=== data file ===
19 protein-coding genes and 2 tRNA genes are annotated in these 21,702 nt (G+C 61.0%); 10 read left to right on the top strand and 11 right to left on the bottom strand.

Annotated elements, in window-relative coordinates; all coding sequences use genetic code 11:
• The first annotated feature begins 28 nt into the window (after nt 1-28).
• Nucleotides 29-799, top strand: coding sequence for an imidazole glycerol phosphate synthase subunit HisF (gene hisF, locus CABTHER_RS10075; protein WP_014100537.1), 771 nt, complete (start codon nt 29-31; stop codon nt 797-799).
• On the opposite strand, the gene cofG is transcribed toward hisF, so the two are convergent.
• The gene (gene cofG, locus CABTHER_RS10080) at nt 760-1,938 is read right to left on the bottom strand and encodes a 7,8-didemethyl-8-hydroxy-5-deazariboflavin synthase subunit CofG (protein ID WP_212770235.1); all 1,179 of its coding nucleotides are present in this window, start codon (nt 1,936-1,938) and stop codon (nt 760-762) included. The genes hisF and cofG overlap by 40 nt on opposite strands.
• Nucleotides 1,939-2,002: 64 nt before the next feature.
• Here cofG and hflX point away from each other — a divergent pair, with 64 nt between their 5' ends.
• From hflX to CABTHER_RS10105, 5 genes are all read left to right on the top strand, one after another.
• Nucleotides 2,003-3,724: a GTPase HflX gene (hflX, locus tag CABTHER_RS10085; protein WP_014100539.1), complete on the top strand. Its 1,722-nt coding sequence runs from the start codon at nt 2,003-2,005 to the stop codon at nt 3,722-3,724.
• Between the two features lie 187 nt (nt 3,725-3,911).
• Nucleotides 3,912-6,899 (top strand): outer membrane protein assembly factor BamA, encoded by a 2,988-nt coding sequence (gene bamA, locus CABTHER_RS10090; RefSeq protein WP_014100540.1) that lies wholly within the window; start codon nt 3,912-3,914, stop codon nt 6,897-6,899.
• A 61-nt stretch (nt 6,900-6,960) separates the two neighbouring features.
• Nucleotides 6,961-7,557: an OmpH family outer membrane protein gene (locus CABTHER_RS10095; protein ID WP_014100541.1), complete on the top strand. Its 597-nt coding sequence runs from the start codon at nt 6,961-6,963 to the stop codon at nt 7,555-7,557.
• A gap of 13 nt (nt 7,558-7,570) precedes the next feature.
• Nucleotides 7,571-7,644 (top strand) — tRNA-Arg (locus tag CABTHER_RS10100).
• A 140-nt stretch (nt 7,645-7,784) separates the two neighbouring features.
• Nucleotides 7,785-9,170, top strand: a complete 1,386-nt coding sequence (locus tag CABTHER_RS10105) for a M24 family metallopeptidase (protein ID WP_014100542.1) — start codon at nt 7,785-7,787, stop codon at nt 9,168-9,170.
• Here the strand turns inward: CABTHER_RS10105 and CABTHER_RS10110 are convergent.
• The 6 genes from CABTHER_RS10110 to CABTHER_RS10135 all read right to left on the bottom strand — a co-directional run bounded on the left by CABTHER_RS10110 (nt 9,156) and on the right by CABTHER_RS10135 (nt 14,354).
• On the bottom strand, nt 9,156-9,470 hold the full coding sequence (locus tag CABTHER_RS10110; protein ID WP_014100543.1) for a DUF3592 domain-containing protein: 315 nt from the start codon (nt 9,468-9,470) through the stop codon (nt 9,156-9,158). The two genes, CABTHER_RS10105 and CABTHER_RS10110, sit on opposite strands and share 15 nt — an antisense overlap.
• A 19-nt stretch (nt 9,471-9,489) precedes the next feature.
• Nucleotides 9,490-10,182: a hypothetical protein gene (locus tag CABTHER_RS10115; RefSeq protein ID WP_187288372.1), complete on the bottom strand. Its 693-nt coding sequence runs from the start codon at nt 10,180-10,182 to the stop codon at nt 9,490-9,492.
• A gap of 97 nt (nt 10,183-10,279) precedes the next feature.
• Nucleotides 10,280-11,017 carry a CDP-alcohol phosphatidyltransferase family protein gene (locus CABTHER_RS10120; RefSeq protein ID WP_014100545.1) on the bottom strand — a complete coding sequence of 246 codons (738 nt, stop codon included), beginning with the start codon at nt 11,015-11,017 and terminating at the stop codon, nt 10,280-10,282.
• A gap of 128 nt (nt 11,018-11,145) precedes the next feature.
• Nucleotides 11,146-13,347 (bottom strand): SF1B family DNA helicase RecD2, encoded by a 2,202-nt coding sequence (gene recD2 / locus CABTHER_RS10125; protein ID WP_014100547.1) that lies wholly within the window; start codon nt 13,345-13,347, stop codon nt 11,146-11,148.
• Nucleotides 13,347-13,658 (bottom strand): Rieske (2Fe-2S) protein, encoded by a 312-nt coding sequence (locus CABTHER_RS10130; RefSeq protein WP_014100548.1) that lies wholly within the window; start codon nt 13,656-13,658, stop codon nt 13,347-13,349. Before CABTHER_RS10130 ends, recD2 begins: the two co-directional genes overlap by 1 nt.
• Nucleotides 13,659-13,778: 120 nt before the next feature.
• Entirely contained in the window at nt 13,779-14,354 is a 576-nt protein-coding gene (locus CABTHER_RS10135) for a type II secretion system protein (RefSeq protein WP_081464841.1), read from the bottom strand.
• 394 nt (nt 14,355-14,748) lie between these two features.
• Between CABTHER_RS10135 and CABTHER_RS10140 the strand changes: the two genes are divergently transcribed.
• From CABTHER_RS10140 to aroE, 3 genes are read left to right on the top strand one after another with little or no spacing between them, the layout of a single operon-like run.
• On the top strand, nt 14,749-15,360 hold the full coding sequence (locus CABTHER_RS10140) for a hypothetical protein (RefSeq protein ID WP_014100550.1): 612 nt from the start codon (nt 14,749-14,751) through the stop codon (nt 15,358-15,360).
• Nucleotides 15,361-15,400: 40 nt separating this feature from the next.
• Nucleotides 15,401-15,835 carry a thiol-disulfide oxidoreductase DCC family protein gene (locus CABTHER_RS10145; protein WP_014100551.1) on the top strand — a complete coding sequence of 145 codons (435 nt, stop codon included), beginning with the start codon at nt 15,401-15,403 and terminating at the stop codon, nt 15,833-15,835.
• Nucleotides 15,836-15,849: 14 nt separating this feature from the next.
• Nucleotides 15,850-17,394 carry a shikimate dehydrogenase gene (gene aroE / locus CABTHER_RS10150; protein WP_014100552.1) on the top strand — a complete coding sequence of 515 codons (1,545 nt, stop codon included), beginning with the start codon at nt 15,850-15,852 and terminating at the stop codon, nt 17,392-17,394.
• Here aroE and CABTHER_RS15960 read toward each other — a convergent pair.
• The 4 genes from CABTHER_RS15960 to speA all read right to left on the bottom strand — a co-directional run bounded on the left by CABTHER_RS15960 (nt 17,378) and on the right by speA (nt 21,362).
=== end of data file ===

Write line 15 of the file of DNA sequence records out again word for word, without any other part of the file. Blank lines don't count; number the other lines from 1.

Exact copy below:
• A gap of 13 nt (nt 7,558-7,570) precedes the next feature.